Purpose: Allows creditors to assert their claims and initiates the process of debt settlement.

  3. Asset Liquidation
    Appraisal: Liquidator appraises the company's assets with the help of independent appraisers to determine their fair market value.
    Sale: Assets are sold to generate proceeds, which are used to settle the company's outstanding debts.
    Priority: Priority is given to secured creditors, followed by unsecured creditors, in the distribution of proceeds.
    Purpose: Converts company assets into cash to repay creditors and facilitate the dissolution process.

  4. Creditor Payment
    Distribution: Proceeds from asset sales are distributed among creditors based on the priority of their claims.
    Order: Secured creditors are typically paid first, followed by unsecured creditors.
    Purpose: Settles outstanding debts owed by the company and fulfills its financial obligations.

  5. Surplus Distribution
    Return: Any remaining surplus from the liquidation process is returned to the company's shareholders.
    Timing: Surplus distribution occurs after all creditors have been fully compensated for their claims.
    Purpose: Ensures fair treatment of shareholders and maximizes value from the liquidation process.

  6. Accountability Report and Finalization
    Review: General Meeting of Shareholders reviews and approves the liquidator's accountability report.
    Summary: The report summarizes the entire liquidation process, including debt settlement, asset distribution, and other relevant actions.
    Completion: Upon approval, an announcement is made in newspapers, and notification is sent to the Minister of Law and Human Rights, indicating the completion of the liquidation process.
    Purpose: Formalizes the conclusion of the liquidation process and acknowledges stakeholders' roles and responsibilities.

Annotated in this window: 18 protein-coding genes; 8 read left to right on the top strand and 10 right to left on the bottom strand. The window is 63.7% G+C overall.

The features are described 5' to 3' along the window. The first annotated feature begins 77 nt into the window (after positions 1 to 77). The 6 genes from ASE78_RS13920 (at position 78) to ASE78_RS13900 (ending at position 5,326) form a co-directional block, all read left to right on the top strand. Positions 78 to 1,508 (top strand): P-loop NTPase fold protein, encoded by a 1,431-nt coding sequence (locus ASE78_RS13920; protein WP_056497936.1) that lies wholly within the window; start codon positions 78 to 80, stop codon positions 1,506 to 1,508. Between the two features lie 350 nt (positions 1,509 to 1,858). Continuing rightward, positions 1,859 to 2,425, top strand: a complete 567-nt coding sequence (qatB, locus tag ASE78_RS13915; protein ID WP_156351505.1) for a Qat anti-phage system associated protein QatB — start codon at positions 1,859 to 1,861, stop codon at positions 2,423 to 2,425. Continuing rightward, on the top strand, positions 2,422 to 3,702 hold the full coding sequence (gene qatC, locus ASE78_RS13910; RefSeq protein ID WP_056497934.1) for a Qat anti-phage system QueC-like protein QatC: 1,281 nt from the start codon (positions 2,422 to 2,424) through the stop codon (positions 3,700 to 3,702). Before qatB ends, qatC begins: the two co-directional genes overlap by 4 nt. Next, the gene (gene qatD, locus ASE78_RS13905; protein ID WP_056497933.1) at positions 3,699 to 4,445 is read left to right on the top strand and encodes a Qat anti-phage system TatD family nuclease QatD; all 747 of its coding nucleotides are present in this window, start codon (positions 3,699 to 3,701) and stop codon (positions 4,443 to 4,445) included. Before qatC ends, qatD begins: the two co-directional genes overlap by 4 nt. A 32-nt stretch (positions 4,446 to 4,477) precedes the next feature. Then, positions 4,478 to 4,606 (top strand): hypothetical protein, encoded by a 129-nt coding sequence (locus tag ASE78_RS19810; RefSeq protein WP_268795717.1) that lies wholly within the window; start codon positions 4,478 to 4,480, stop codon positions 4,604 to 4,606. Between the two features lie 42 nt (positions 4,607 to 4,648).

How We Can Help

At Putranto Alliance, we specialize in providing comprehensive support for company liquidation, offering expert consultation, strategic planning, procedural guidance, stakeholder representation, resource access, and continuous support. Our team of legal experts tailors personalized solutions to your company’s needs, guiding you through the complexities of the liquidation process while ensuring compliance with regulatory requirements. From developing a customized liquidation strategy to representing your interests in negotiations and interactions, we are committed to simplifying the process and safeguarding your rights. 


Creditors who have not submitted their claims within the specified period may still do so through the district court within two years of the announcement of the company’s dissolution. These claims can be made to access remaining assets from the liquidation that are intended for shareholders.

In cases where creditors submit claims within the designated period but are rejected by the liquidator, they have the option to file a lawsuit with the district court within 60 days from the date of rejection.